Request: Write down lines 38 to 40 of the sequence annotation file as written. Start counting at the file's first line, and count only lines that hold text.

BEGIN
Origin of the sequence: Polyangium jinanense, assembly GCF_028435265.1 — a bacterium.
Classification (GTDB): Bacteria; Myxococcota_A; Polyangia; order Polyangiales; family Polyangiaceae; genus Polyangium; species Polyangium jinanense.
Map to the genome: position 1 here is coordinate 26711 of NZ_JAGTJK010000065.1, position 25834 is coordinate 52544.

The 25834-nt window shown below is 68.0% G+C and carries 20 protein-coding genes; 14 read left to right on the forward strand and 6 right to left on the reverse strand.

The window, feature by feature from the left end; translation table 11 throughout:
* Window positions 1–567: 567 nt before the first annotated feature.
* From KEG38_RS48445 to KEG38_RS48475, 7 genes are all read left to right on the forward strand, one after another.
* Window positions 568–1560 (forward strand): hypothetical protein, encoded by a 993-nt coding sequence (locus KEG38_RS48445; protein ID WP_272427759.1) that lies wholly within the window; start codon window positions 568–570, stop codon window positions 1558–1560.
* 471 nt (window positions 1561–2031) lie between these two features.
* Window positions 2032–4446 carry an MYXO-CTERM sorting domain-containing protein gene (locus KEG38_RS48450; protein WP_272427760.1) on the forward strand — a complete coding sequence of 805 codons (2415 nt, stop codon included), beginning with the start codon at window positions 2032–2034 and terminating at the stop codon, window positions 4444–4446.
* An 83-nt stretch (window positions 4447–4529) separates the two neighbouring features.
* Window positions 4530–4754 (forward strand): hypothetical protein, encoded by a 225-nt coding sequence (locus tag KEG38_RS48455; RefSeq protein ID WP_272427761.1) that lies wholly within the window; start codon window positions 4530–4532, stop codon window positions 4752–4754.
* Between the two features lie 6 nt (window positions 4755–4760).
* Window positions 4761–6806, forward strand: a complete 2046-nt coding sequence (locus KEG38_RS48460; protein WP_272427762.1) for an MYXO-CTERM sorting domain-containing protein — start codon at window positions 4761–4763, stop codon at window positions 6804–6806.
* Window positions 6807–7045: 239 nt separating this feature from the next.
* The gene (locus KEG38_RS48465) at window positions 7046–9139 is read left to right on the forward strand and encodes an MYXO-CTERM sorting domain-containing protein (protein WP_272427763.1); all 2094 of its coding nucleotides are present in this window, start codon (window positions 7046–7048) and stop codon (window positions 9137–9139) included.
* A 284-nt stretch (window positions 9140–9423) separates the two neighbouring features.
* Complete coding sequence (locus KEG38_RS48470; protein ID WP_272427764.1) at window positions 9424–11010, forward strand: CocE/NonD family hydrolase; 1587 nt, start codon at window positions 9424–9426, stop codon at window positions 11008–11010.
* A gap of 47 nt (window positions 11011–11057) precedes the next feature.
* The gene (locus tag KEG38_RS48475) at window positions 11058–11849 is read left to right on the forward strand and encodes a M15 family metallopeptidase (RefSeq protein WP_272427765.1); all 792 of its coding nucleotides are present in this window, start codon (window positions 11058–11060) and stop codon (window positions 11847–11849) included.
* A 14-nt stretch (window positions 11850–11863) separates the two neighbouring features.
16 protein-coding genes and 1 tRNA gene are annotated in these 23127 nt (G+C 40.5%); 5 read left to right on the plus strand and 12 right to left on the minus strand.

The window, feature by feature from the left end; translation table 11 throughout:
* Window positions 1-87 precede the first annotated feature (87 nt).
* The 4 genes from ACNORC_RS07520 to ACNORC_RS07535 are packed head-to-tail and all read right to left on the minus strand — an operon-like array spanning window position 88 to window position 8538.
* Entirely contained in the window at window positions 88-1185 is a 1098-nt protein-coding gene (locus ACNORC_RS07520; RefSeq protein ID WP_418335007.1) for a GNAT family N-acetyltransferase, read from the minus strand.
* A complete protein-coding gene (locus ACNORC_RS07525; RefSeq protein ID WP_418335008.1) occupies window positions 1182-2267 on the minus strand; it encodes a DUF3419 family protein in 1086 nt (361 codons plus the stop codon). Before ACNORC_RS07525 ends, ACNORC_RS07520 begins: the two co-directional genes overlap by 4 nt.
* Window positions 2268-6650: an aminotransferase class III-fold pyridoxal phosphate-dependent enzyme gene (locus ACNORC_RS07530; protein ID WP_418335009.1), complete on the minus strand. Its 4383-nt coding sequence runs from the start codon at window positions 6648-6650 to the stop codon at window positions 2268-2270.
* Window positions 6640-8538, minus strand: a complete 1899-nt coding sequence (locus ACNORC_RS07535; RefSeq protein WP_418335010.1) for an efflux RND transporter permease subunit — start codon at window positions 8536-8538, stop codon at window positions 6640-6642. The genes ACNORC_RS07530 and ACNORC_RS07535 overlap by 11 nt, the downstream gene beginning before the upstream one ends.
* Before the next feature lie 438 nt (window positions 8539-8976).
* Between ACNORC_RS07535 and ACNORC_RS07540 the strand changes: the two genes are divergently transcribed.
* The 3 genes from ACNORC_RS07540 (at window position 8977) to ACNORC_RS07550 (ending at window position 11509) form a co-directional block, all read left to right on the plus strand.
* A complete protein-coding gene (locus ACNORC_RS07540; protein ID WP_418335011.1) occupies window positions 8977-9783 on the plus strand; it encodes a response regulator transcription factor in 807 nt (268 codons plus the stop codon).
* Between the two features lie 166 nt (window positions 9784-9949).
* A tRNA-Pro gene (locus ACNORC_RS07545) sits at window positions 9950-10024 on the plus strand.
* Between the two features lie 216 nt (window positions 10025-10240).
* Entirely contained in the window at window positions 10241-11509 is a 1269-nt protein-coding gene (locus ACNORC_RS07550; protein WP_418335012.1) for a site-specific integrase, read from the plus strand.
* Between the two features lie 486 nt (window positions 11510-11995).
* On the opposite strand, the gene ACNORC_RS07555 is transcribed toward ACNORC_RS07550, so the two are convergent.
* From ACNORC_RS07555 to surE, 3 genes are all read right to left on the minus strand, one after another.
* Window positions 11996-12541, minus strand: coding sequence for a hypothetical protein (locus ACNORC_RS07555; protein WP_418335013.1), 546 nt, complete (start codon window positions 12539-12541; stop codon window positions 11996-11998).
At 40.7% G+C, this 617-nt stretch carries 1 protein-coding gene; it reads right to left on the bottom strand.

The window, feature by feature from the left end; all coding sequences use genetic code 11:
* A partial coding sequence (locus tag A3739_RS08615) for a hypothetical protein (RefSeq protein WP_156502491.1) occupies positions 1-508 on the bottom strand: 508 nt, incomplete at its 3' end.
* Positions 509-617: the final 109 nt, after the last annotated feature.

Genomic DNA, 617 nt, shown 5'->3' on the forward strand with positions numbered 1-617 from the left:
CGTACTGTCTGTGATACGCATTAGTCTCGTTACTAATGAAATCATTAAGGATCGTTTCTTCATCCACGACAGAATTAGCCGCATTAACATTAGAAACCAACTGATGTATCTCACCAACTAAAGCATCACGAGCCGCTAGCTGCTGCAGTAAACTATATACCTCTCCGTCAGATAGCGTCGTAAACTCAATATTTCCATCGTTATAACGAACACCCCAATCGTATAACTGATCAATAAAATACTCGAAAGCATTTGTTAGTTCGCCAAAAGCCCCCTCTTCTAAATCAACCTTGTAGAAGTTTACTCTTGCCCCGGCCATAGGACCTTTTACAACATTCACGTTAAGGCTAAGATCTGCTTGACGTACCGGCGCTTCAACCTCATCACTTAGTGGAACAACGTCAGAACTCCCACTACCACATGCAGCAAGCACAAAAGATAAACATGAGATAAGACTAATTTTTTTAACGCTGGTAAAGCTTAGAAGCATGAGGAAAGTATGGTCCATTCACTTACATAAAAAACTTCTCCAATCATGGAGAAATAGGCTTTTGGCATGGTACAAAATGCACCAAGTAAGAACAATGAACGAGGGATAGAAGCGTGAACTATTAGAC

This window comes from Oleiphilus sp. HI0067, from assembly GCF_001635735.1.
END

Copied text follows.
* Between the two features lie 486 nt (window positions 11510-11995).
* On the opposite strand, the gene ACNORC_RS07555 is transcribed toward ACNORC_RS07550, so the two are convergent.
* From ACNORC_RS07555 to surE, 3 genes are all read right to left on the minus strand, one after another.